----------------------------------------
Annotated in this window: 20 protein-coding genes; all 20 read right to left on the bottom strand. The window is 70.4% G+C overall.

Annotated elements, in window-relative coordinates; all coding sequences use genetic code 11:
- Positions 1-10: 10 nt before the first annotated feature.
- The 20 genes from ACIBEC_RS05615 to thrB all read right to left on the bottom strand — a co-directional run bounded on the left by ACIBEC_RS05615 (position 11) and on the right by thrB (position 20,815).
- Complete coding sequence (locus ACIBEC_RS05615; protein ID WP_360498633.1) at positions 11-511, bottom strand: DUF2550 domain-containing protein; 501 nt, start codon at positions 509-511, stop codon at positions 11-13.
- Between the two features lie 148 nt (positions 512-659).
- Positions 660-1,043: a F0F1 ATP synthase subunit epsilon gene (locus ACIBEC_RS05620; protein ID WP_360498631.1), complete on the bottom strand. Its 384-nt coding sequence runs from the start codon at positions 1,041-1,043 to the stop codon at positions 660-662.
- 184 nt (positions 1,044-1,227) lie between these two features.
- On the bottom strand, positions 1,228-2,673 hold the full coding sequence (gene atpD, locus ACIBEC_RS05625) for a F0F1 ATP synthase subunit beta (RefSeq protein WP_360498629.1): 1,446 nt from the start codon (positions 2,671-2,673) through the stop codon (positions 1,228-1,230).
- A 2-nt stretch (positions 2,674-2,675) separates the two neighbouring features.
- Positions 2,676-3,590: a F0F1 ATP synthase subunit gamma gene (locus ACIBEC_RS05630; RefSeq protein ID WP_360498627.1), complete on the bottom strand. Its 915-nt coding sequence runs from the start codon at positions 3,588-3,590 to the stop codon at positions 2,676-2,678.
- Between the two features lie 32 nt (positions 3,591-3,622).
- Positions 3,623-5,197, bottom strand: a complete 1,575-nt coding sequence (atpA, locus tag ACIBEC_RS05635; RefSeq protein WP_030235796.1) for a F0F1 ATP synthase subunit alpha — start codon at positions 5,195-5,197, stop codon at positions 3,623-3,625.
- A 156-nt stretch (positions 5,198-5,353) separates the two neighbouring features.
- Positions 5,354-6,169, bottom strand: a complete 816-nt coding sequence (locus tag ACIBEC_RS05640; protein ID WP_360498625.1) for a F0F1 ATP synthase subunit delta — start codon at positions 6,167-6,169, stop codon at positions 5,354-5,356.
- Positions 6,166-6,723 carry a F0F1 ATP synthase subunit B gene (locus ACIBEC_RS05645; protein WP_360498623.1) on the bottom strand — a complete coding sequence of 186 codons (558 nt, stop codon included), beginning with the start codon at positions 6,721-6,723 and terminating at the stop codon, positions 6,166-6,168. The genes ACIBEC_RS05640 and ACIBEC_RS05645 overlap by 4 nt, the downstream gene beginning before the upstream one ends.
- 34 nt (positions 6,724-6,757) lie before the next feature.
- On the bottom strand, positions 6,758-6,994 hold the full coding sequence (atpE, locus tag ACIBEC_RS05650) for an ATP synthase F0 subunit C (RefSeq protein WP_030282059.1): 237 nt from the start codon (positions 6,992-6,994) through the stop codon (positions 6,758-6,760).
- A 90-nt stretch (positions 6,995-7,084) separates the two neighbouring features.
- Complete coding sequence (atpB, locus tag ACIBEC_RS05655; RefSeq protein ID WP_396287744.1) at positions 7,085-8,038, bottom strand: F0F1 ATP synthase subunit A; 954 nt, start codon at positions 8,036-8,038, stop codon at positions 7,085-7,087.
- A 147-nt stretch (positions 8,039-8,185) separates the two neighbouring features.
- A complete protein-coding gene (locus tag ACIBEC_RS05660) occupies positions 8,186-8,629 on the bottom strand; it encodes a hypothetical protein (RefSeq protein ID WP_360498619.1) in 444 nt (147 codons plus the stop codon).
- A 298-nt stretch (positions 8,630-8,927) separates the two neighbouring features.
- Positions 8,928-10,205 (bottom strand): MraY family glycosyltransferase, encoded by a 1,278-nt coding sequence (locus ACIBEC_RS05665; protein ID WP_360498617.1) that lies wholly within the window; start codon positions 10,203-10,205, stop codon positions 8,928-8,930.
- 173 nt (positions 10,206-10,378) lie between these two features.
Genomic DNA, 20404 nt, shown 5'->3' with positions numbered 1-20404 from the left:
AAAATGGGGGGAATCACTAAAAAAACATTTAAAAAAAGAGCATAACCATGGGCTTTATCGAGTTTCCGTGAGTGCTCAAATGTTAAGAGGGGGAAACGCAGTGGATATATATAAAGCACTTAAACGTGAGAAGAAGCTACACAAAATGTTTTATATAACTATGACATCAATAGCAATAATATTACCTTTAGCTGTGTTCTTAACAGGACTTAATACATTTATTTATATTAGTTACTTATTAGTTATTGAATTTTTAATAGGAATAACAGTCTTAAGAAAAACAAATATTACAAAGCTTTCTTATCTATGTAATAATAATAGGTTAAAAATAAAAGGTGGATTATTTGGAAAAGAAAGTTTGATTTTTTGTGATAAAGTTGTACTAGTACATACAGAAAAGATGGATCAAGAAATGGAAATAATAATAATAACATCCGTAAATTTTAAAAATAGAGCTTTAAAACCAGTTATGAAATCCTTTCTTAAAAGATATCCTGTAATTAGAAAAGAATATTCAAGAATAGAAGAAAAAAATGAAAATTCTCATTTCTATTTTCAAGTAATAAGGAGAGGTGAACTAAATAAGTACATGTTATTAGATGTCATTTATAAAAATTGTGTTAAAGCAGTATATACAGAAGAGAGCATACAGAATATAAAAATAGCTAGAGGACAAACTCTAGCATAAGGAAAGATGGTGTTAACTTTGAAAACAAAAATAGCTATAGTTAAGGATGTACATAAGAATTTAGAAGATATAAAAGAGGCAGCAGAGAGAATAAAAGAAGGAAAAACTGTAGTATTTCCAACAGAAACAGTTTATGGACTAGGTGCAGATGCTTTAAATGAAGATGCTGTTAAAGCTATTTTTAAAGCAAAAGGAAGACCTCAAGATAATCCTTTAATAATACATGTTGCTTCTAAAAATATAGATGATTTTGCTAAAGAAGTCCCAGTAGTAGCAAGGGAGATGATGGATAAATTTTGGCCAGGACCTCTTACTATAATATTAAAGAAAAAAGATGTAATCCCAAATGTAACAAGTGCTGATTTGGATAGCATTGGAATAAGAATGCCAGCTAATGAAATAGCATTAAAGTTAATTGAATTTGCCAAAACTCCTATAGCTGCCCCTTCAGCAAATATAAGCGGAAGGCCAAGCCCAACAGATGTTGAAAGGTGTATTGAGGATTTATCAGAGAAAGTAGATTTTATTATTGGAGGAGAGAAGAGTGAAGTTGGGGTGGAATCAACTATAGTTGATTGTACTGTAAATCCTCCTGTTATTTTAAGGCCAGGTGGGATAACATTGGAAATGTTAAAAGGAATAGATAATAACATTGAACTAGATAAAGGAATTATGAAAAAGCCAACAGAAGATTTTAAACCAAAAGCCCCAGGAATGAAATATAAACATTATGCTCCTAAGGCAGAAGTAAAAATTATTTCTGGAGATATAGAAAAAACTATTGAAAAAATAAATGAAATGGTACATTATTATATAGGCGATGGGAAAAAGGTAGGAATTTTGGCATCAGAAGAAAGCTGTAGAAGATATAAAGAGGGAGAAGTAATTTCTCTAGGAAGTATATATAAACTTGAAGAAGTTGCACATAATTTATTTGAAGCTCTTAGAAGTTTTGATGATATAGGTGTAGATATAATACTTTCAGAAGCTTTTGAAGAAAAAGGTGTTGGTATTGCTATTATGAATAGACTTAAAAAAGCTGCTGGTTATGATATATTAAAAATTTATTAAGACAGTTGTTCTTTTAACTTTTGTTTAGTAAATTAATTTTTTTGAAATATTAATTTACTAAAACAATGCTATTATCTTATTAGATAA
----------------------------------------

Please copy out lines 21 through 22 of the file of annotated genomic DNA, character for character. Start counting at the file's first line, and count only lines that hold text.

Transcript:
- A 147-nt stretch (positions 8,039-8,185) separates the two neighbouring features.
- A complete protein-coding gene (locus tag ACIBEC_RS05660) occupies positions 8,186-8,629 on the bottom strand; it encodes a hypothetical protein (RefSeq protein ID WP_360498619.1) in 444 nt (147 codons plus the stop codon).